Mozilla this week announced the arrival of the latest version of its open-source Firefox web browser, which features one of the most significant security updates to the software to date. However, despite the improvement, new Twitter integration in the web browser may open users to data security challenges if they are not careful.
In recent months, Mozilla has adopted a new update strategy for the web browser. Rather than periodically launching a completely revamped version of the software every year or two, new releases are now much more frequent, arriving every few months with smaller fixes rather than sweeping overhauls.
This is a strategy also employed by Google and its Chrome web browser. The main goal of this process is to make new features available to software users more quickly. Mozilla, for its part, appears to be hooked on the six-week schedule, as it has released five new versions of Firefox since late March 2011.
The latest version, Firefox 8, was officially launched on Tuesday, but arrived a day ahead on Mozilla's FTP servers. With Firefox 8, Mozilla has fixed seven security vulnerabilities, as well as introduced a security feature that disables third-party add-ons by default. The new version also features deeper Twitter integration, which could potentially present data security issues.
Of the seven security fixes, four are considered critical and three are high priority. A critical vulnerability implies that attacker code can be run and software installed without the user knowing or necessarily doing anything out of the ordinary. Meanwhile, a high-priority vulnerability is one that can be used to steal data from sites that the user visits or inject code – also without the user engaging in browsing activities out of the ordinary.
One of the high-priority flaws pertains only to Mac users, and Mozilla insisted that it was more a flaw with the Mac OS X hardware than Firefox itself.
"This problem is due to a bug in the driver for Intel integrated GPUs on recent Mac OS X hardware, and the problem can be seen in WebGL implementations from other vendors," said Mozilla's Claus Wahlers in an advisory, adding that Firefox 8 includes a "word-around" to avoid any issues.
This is perhaps the most notable update to the software. The feature was actually introduced in the beta version of the web browser but gets its official debut in Firefox 8. Essentially, Firefox 8 gives users the choice to opt-in to a third-party add-on.
"Sometimes you download third-party software and are surprised to discover that an add-on has also installed itself in your browser without asking permission," the company said in a blog post. "At Mozilla, we think you should be in control, so we are disabling add-ons installed by third parties without your permission and letting you pick the ones you want to keep."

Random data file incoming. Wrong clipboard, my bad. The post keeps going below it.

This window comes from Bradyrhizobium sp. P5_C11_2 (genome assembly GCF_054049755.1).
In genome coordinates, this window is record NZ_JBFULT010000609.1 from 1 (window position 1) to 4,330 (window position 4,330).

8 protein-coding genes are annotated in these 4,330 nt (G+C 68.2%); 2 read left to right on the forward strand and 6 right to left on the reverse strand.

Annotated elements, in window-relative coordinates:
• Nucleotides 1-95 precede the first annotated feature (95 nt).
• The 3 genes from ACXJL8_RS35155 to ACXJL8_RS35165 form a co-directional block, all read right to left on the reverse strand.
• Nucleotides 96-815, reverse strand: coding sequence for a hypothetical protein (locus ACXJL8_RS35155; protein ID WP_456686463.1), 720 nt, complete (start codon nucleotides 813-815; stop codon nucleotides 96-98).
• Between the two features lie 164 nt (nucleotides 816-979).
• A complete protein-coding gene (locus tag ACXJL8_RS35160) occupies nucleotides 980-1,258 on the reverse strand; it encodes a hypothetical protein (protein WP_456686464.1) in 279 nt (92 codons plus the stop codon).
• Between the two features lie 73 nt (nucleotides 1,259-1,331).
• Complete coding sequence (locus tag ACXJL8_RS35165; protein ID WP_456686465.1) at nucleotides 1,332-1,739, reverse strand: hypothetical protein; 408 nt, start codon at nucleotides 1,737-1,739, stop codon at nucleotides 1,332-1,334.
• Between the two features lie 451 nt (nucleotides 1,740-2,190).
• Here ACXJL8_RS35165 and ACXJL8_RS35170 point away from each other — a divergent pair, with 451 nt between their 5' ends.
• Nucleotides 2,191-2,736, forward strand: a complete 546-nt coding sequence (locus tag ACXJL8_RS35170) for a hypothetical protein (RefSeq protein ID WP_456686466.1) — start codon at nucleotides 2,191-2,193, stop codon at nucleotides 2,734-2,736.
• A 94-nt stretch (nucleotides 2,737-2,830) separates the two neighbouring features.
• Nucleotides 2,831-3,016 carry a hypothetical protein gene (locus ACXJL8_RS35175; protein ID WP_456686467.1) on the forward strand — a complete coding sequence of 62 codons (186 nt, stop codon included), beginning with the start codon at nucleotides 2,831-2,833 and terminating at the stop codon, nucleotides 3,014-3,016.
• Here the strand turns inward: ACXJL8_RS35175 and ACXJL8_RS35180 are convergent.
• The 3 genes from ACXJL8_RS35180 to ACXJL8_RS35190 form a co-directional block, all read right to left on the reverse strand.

This should not only improve the web browser's performance, it should provide some additional security as well. Though the large majority of third-party add-ons are harmless, the vetting process for such applications tends to be less strict, meaning the likelihood of vulnerabilities is greater. Allowing them to opt in to an application rather than opt out should provide some peace of mind to Firefox users as they will have more control over what goes on in their web browser.
The other highlight of the Firefox 8 update is the addition of Twitter into the browser's search bar. Previous versions of Firefox included Google, Yahoo and other search options, but this is the first time a social network has been introduced to the mix.
"Twitter is now included as a search option in Firefox for Windows, Mac and Linux," the company said. "Twitter search in Firefox makes it easier to discover new topics, #hashtags and @usernames."
The idea is to make it easier to search and browse Twitter posts, which in and of itself is not a data security threat. However, users be careful to avoid engaging in any activity that may put their data in harm's way.
The nature of Twitter – which is often anonymous and frequently includes links to external sources – presents several security concerns. A user may unknowingly or accidentally click a link that leads to a malicious website or downloads a virus.
This is not inherently Mozilla's responsibility, but it is something that Firefox users should be aware of. A 2010 Barracuda Labs study found that the Twitter crime rate – that is, the number of suspended accounts – grew 20 percent compared to the previous year. Moreover, Twitter accounted for 8 percent of the malware uncovered during the study. With this in mind, Firefox 8 users should employ a degree of caution when using the newly added feature.
Challenges still ahead
While it is evident that Mozilla has made a significant effort to improve the safety of its Firefox users, there is still work to be done. Some of this falls on Mozilla's shoulders, some on the users.
For example, Mozilla might take a page out of Google's book, as the Chrome browser has the ability to identify certain malicious or suspicious websites and warn the user before proceeding. Mozilla could apply this to malicious Twitter posts, stopping a user before he or she wanders to a website from a suspect link.
For the user, it is important to stay up to date with the latest security offerings. Given Mozilla's new rapid-fire update schedule, many users may be inclined to skip a version of the web browser. However, Firefox 8 clearly makes progress in terms of security and could prove beneficial to a user's data protection. Additionally, other action, such as installing antivirus software or using data encryption, can further bolster security efforts.
Data Security News from SimplySecurity.com by Trend Micro